A Self-Taught Programmer's Journey

September 27, 2010 | categories: Me, Programming

I was helping someone who is just beginning to program over the past few weeks, and it led me to actually write a blog post I'd been saying I should write for a long time, about how I got where I am today as a programmer. This is mostly from memory, so some of the timing may be wrong.

My first experience with anything even close to programming was when I was around 12. I had gone through all my mum's ECDL stuff for MS Office years before, and there was one program in Office on my then computer that wasn't even mentioned - Frontpage. So I got bored one day, and decided to check what it was. I gathered quickly enough that is was for making websites, and I sort of got parts of it, but I had to get a book from the library to figure it out fully. Armed with this newfound knowledge, I managed to make a basic website, a horribly primary-coloured frame-filled website, but a website nonetheless.

Of course, my instinct was to show it to people, so I found out about Angelfire for hosting from an even older book, and uploaded it, then showed it to people online. Needless to say, people didn't like it very much. But a few people did give me some somewhat useful advice, to drop Frontpage. They mentioned something called Dreamweaver as being better, and also suggested learning HTML. Which I did, until eventually I was using Dreamweaver as a glorified text editor.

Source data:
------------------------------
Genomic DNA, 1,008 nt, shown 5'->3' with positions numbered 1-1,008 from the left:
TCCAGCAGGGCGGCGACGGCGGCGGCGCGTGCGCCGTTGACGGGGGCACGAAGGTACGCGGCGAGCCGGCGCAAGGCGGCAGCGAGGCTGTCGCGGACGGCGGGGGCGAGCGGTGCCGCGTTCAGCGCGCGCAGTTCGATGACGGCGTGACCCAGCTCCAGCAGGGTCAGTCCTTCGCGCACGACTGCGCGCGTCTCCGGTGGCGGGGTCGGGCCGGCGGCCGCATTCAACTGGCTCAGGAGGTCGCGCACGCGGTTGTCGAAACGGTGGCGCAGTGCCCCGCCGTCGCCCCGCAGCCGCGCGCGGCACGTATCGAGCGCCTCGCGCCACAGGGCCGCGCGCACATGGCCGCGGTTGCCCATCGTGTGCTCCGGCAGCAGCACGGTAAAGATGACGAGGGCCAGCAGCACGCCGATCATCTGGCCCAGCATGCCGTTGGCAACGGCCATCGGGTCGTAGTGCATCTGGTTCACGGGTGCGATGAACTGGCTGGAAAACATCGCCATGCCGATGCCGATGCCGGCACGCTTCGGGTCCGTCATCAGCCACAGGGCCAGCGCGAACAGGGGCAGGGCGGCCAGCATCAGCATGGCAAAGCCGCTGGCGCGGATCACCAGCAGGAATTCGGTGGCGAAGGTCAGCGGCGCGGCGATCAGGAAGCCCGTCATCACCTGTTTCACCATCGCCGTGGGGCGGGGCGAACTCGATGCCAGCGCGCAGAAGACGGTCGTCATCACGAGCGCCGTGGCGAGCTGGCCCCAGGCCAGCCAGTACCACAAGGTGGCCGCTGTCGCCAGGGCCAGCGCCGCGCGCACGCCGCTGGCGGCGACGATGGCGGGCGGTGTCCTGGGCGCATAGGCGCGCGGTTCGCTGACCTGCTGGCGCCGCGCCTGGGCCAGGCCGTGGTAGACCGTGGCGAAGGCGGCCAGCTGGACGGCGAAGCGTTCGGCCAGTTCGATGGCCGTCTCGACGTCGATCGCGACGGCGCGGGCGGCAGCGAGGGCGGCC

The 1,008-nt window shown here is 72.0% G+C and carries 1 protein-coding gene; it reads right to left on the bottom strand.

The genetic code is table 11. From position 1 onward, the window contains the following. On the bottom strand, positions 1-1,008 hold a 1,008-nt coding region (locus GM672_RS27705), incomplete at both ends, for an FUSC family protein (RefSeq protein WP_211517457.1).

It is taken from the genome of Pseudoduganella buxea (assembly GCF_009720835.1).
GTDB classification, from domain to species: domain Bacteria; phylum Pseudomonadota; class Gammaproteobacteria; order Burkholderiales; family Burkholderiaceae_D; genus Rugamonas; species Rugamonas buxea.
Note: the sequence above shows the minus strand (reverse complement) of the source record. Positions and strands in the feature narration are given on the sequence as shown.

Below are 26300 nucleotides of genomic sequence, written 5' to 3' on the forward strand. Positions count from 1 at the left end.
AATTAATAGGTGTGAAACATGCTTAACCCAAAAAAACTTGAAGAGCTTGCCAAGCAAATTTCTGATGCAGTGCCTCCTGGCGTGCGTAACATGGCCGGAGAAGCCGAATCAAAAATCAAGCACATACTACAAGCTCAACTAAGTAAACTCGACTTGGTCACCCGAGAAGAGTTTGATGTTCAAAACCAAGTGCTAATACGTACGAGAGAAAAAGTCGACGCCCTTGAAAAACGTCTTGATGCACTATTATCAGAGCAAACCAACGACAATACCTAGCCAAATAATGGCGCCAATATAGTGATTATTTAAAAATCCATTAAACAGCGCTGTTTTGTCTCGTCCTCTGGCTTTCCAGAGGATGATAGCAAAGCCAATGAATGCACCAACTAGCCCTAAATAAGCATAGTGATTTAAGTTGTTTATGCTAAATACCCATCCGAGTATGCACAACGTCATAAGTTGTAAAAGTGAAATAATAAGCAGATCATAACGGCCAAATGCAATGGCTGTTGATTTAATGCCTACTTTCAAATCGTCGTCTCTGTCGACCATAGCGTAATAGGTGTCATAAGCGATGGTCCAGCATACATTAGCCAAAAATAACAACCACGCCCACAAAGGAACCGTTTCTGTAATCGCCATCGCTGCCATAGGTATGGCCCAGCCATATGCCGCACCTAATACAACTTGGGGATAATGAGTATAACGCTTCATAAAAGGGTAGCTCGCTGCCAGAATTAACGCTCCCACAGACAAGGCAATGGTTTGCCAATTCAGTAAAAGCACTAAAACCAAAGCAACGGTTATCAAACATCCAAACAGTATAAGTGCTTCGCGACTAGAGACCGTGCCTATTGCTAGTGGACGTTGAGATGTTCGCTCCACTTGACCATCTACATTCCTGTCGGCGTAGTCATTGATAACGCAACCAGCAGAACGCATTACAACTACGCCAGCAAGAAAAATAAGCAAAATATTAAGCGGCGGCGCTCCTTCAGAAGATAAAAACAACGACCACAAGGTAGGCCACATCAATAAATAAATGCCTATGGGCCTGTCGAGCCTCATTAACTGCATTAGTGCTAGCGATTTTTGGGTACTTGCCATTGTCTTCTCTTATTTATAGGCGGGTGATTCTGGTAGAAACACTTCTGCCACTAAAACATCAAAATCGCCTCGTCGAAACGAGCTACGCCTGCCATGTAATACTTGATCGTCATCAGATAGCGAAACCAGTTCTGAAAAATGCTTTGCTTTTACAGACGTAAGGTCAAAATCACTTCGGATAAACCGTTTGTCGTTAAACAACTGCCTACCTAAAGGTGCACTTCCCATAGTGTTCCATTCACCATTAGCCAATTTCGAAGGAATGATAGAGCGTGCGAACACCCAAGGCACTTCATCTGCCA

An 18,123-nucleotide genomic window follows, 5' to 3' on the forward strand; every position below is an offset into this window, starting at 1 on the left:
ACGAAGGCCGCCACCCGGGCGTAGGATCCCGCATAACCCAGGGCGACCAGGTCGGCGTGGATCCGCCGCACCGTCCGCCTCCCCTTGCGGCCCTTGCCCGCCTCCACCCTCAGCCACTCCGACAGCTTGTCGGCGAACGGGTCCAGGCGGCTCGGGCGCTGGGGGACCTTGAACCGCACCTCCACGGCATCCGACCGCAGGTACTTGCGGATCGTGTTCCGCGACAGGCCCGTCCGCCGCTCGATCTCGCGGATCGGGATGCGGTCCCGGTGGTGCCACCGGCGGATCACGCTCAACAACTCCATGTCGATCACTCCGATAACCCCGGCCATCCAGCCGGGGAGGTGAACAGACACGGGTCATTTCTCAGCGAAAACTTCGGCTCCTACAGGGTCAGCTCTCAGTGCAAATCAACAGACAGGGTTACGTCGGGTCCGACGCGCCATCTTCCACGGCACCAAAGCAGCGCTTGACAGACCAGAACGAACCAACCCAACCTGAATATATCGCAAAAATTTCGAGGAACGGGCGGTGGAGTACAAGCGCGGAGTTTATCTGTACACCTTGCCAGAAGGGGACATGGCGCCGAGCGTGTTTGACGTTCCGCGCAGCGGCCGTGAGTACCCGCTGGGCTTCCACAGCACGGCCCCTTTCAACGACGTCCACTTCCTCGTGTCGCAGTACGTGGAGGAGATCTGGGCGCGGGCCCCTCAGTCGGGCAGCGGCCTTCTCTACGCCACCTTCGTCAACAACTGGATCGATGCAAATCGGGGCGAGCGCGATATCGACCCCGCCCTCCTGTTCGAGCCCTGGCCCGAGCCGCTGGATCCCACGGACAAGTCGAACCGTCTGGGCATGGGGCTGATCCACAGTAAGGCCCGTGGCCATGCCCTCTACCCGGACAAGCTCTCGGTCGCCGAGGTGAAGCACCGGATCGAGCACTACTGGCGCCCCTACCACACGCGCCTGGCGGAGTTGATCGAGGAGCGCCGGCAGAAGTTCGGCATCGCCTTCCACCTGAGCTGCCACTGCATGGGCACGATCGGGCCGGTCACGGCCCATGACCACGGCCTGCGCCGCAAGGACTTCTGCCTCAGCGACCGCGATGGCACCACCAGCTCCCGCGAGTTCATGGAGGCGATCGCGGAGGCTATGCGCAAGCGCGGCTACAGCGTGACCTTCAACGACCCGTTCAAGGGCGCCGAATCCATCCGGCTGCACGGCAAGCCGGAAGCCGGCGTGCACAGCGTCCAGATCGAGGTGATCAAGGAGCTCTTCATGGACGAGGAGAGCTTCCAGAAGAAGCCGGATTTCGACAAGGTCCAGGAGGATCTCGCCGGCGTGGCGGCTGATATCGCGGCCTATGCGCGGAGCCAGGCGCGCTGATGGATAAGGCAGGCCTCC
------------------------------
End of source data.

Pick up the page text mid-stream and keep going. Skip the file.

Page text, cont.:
Meanwhile, looking for the next thing to do, I decided to learn actual programming, in the form of Java. In retrospect, not the best choice of language for starting out, but it was one of the few that my local library had books for. The other alternative if I was to stick to library books was Visual Basic 6.0, so it was definitely the better of the two options. I went through the whole book of Java All-In-One for dummies, went through it, did all the examples, got to the end, and wrote a little Java clock applet for my website. I was so happy with myself, that I decided to go even further, and my next plan of a project was to make a Simcity clone in Java. Unsurprisingly, that didn't work out too well, and the failure put 13 year old me off programming for a while.

By this stage, I had long cured any illusions of coding being anything like the Matrix

The next time I came into contact with programming was when I was running a forum with a few friends. It ran off phpBB, and when installing mods, I noticed that all I was doing was editing programming code, which was kind of familiar. I looked into it a bit more, found out about PHP, and then quickly learned that. It was significantly easier to learn, both because it was my second language to learn, and also because languages with weak dynamic types are easier to learn in my opinion.